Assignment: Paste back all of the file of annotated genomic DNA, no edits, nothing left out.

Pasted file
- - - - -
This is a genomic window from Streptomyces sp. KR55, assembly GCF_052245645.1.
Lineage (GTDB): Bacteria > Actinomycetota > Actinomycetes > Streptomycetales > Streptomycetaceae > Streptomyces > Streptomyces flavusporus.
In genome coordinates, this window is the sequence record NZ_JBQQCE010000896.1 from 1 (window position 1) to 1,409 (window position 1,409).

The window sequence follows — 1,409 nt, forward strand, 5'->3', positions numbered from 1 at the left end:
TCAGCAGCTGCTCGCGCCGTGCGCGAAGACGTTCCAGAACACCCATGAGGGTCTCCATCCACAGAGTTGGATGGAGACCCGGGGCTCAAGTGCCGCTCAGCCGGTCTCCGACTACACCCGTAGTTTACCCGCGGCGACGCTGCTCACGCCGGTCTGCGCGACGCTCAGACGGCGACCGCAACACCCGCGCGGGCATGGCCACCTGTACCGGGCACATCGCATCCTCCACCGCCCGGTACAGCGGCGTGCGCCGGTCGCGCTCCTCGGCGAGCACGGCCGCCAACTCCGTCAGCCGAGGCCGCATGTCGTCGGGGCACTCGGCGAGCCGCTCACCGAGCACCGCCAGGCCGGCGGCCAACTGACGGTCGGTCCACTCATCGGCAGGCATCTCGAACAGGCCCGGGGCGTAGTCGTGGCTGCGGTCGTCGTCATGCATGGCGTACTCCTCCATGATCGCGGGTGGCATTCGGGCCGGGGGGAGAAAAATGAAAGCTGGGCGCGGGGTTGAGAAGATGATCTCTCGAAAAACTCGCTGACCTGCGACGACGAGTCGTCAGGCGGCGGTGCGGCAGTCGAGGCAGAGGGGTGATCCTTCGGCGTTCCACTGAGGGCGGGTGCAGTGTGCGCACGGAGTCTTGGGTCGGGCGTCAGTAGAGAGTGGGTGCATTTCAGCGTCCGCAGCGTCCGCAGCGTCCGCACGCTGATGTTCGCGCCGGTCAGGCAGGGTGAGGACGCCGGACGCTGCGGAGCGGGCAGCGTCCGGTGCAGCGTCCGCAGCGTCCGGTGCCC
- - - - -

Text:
This is a genomic window from Streptomyces sp. KR55, assembly GCF_052245645.1.
Lineage (GTDB): Bacteria > Actinomycetota > Actinomycetes > Streptomycetales > Streptomycetaceae > Streptomyces > Streptomyces flavusporus.
In genome coordinates, this window is the sequence record NZ_JBQQCE010000896.1 from 1 (window position 1) to 1,409 (window position 1,409).

The window sequence follows — 1,409 nt, forward strand, 5'->3', positions numbered from 1 at the left end:
TCAGCAGCTGCTCGCGCCGTGCGCGAAGACGTTCCAGAACACCCATGAGGGTCTCCATCCACAGAGTTGGATGGAGACCCGGGGCTCAAGTGCCGCTCAGCCGGTCTCCGACTACACCCGTAGTTTACCCGCGGCGACGCTGCTCACGCCGGTCTGCGCGACGCTCAGACGGCGACCGCAACACCCGCGCGGGCATGGCCACCTGTACCGGGCACATCGCATCCTCCACCGCCCGGTACAGCGGCGTGCGCCGGTCGCGCTCCTCGGCGAGCACGGCCGCCAACTCCGTCAGCCGAGGCCGCATGTCGTCGGGGCACTCGGCGAGCCGCTCACCGAGCACCGCCAGGCCGGCGGCCAACTGACGGTCGGTCCACTCATCGGCAGGCATCTCGAACAGGCCCGGGGCGTAGTCGTGGCTGCGGTCGTCGTCATGCATGGCGTACTCCTCCATGATCGCGGGTGGCATTCGGGCCGGGGGGAGAAAAATGAAAGCTGGGCGCGGGGTTGAGAAGATGATCTCTCGAAAAACTCGCTGACCTGCGACGACGAGTCGTCAGGCGGCGGTGCGGCAGTCGAGGCAGAGGGGTGATCCTTCGGCGTTCCACTGAGGGCGGGTGCAGTGTGCGCACGGAGTCTTGGGTCGGGCGTCAGTAGAGAGTGGGTGCATTTCAGCGTCCGCAGCGTCCGCAGCGTCCGCACGCTGATGTTCGCGCCGGTCAGGCAGGGTGAGGACGCCGGACGCTGCGGAGCGGGCAGCGTCCGGTGCAGCGTCCGCAGCGTCCGGTGCCC